HUS Disease Timeline: From E. coli to Hemolytic Uremic Syndrome

Most cases of hemolytic uremic syndrome (HUS) in the United States are caused by E. coli O157:H7, bacteria found in the intestines of cattle, deer, goats and other animals. Below is a general timeline from ingestion of food or water contaminated with E. coli O157 to diagnosis of HUS. Please note that each E. coli-HUS victim will respond differently and the number of days listed can vary. In fact, in some cases a child has HUS before E. coli poisoning is even suspected.

  1. Animal feces with E. coli O157 bacteria contaminate food or water;
  2. The food or water is consumed;
  3. The E. coli bacteria colonize (grow in number) in the colon–less than 100 bacteria can cause serious illness and death;
  4. 3 days after the E. coli are in the human colon, diarrhea and significant abdominal pain develop;
  5. 3 days later, bloody diarrhea (hemorrhagic colitis) develops;
  6. Shiga toxin 1 and/or shiga toxin 2 “enter the blood circulation, setting in action a series of toxemic reactions that culminate in renal failure in 5-15% of patients” (Obrig);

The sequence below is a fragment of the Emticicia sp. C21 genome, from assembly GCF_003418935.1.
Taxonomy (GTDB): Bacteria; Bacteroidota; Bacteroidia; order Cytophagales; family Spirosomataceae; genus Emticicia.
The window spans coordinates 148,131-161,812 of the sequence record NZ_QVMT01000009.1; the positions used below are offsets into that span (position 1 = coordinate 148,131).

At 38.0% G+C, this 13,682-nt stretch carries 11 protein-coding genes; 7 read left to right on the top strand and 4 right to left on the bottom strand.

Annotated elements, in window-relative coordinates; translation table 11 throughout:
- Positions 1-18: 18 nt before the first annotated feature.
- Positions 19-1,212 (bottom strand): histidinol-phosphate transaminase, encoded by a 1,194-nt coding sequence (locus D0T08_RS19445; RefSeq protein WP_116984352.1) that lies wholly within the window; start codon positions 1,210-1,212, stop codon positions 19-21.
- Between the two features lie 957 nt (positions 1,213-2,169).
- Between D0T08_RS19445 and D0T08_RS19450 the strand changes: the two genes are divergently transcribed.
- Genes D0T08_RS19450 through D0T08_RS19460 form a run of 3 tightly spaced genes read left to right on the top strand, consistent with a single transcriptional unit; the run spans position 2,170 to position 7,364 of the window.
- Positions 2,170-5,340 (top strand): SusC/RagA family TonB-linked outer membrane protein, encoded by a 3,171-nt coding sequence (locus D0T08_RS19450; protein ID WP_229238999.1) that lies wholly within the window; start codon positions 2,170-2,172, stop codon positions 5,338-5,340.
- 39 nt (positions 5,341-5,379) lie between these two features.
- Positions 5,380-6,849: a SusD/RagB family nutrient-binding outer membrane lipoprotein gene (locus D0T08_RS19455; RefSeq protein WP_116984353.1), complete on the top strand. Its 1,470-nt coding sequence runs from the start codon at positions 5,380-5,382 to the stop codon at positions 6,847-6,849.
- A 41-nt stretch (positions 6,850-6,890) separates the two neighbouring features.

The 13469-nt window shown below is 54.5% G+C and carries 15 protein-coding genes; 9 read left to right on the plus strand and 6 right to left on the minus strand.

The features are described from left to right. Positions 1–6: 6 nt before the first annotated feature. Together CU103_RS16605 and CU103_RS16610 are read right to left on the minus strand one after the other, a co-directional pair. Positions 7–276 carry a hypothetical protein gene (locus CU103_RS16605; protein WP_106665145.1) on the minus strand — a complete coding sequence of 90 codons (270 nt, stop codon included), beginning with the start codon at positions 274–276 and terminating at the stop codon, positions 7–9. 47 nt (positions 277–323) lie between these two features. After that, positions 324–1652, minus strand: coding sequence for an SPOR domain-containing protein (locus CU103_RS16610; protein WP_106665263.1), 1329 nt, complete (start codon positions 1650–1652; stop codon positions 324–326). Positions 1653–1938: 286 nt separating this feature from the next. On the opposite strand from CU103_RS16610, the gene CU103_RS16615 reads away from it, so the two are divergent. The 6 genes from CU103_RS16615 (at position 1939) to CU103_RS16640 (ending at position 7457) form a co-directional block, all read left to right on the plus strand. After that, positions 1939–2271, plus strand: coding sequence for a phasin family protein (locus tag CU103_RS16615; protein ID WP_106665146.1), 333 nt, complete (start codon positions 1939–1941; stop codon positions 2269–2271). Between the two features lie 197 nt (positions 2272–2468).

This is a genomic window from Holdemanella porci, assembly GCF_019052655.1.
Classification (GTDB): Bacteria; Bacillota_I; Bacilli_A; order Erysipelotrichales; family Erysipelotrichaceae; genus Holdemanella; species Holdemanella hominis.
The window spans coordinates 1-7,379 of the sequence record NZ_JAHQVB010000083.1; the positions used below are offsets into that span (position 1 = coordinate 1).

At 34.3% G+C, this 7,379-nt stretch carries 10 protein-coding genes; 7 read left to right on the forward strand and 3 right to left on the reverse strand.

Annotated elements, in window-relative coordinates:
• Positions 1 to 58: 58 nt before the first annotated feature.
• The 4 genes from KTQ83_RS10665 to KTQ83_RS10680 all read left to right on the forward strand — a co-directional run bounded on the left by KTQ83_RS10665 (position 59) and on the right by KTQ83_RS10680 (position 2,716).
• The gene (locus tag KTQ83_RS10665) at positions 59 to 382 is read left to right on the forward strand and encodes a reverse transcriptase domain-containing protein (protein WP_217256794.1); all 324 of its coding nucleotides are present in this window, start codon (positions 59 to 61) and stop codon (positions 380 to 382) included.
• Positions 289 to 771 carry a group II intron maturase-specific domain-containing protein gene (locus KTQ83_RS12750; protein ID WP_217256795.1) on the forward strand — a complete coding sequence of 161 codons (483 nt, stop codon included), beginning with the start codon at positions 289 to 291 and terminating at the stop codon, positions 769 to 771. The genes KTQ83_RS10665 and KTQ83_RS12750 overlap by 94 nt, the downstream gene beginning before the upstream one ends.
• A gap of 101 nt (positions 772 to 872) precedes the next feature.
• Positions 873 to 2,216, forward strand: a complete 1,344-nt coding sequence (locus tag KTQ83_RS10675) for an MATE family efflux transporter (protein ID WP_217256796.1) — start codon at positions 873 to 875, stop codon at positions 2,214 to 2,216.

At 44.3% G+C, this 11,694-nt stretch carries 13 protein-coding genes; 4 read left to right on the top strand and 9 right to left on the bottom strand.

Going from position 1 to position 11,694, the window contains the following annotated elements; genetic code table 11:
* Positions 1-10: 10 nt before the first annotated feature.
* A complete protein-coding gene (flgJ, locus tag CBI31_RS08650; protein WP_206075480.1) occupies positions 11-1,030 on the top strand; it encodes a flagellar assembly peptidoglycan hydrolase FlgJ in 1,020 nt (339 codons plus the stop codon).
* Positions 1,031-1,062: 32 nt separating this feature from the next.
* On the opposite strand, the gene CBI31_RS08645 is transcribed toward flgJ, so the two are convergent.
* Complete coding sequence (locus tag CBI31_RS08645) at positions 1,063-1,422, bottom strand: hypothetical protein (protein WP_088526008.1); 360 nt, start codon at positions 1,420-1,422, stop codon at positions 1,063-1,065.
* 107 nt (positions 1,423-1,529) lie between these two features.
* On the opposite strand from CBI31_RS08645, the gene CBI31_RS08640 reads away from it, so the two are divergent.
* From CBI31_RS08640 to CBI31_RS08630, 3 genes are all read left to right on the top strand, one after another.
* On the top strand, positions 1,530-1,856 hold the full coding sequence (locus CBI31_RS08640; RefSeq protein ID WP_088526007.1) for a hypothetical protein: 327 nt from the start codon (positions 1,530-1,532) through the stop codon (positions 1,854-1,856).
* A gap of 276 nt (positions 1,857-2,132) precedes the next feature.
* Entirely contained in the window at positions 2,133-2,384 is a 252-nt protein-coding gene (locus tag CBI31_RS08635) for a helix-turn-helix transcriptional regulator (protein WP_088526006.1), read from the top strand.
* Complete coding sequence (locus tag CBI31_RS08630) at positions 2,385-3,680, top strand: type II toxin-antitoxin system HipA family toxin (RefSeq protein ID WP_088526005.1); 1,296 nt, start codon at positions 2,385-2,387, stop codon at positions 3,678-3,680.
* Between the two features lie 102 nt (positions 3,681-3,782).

7. About 4 days after the onset of bloody diarrhea, “the toxemic period advances to acute renal failure” (Obrig).

Attorney Fred Pritzker represents children who develop hemolytic uremic syndrome (HUS) from E. coli infections. Most of his cases involve children whose illnesses are part of an outbreak linked to a food product, usually ground beef, lettuce or sprouts, but also many other food products. He has also represented children who drank water contaminated with E. coli and then developed HUS. Fred and his Bad Bug Law Team represent E. coli and HUS victims nationwide.

Reference: Obrig, Tom G., Escherichia coli Shiga Toxin Mechanisms of Action in Renal Disease, Toxins 2010, 2(12), 2769-2794. The above HUS timeline is from this article by Tom G. Obrig, who based his HUS timeline on a large prospective clinical patient referral study of children in the Pacific Northwest. Professor Obrig was not consulted regarding our use of this article; however, we want to thank him for his work in the area of E. coli and HUS. To read his impressive biography, click here.

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Category: Food Poisoning
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